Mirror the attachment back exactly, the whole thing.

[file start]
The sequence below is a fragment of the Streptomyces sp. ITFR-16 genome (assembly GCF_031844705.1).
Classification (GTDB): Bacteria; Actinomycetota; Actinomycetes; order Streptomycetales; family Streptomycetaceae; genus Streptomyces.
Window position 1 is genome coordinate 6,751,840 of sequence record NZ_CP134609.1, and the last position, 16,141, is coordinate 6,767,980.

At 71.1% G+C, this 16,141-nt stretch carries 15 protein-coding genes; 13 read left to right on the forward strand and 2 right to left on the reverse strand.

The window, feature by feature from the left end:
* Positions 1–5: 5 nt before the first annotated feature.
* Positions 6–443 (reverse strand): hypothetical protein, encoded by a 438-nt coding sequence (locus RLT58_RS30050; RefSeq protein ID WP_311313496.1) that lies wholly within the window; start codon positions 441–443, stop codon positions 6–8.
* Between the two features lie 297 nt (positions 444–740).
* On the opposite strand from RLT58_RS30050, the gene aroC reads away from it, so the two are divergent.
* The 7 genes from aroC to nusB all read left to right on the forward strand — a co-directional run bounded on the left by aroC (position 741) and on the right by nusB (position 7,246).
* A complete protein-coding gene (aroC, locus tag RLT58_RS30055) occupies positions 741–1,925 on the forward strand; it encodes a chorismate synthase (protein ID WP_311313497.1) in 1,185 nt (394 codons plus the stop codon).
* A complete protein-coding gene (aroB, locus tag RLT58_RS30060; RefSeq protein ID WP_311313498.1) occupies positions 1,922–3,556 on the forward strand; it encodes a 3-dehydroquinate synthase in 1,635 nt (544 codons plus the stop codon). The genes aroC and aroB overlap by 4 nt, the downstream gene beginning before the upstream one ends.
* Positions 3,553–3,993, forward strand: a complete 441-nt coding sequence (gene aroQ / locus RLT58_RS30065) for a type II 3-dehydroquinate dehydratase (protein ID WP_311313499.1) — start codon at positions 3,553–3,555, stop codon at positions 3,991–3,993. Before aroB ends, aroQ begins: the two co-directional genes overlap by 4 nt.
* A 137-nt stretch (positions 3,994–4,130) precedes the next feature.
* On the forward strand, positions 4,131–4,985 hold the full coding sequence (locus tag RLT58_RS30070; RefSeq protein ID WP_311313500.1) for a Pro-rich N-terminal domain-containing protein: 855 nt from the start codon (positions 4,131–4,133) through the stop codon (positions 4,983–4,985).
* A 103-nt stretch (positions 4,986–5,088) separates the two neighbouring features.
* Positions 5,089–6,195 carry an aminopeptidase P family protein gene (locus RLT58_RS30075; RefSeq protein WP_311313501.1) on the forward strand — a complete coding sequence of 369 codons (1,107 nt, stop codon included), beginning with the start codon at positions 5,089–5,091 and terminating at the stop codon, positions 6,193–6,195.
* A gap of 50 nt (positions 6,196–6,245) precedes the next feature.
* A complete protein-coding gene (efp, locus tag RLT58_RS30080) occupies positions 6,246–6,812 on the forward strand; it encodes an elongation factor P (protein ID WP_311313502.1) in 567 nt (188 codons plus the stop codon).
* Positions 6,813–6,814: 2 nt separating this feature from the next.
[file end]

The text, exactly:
The sequence below is a fragment of the Streptomyces sp. ITFR-16 genome (assembly GCF_031844705.1).
Classification (GTDB): Bacteria; Actinomycetota; Actinomycetes; order Streptomycetales; family Streptomycetaceae; genus Streptomyces.
Window position 1 is genome coordinate 6,751,840 of sequence record NZ_CP134609.1, and the last position, 16,141, is coordinate 6,767,980.

At 71.1% G+C, this 16,141-nt stretch carries 15 protein-coding genes; 13 read left to right on the forward strand and 2 right to left on the reverse strand.

The window, feature by feature from the left end:
* Positions 1–5: 5 nt before the first annotated feature.
* Positions 6–443 (reverse strand): hypothetical protein, encoded by a 438-nt coding sequence (locus RLT58_RS30050; RefSeq protein ID WP_311313496.1) that lies wholly within the window; start codon positions 441–443, stop codon positions 6–8.
* Between the two features lie 297 nt (positions 444–740).
* On the opposite strand from RLT58_RS30050, the gene aroC reads away from it, so the two are divergent.
* The 7 genes from aroC to nusB all read left to right on the forward strand — a co-directional run bounded on the left by aroC (position 741) and on the right by nusB (position 7,246).
* A complete protein-coding gene (aroC, locus tag RLT58_RS30055) occupies positions 741–1,925 on the forward strand; it encodes a chorismate synthase (protein ID WP_311313497.1) in 1,185 nt (394 codons plus the stop codon).
* A complete protein-coding gene (aroB, locus tag RLT58_RS30060; RefSeq protein ID WP_311313498.1) occupies positions 1,922–3,556 on the forward strand; it encodes a 3-dehydroquinate synthase in 1,635 nt (544 codons plus the stop codon). The genes aroC and aroB overlap by 4 nt, the downstream gene beginning before the upstream one ends.
* Positions 3,553–3,993, forward strand: a complete 441-nt coding sequence (gene aroQ / locus RLT58_RS30065) for a type II 3-dehydroquinate dehydratase (protein ID WP_311313499.1) — start codon at positions 3,553–3,555, stop codon at positions 3,991–3,993. Before aroB ends, aroQ begins: the two co-directional genes overlap by 4 nt.
* A 137-nt stretch (positions 3,994–4,130) precedes the next feature.
* On the forward strand, positions 4,131–4,985 hold the full coding sequence (locus tag RLT58_RS30070; RefSeq protein ID WP_311313500.1) for a Pro-rich N-terminal domain-containing protein: 855 nt from the start codon (positions 4,131–4,133) through the stop codon (positions 4,983–4,985).
* A 103-nt stretch (positions 4,986–5,088) separates the two neighbouring features.
* Positions 5,089–6,195 carry an aminopeptidase P family protein gene (locus RLT58_RS30075; RefSeq protein WP_311313501.1) on the forward strand — a complete coding sequence of 369 codons (1,107 nt, stop codon included), beginning with the start codon at positions 5,089–5,091 and terminating at the stop codon, positions 6,193–6,195.
* A gap of 50 nt (positions 6,196–6,245) precedes the next feature.
* A complete protein-coding gene (efp, locus tag RLT58_RS30080) occupies positions 6,246–6,812 on the forward strand; it encodes an elongation factor P (protein ID WP_311313502.1) in 567 nt (188 codons plus the stop codon).
* Positions 6,813–6,814: 2 nt separating this feature from the next.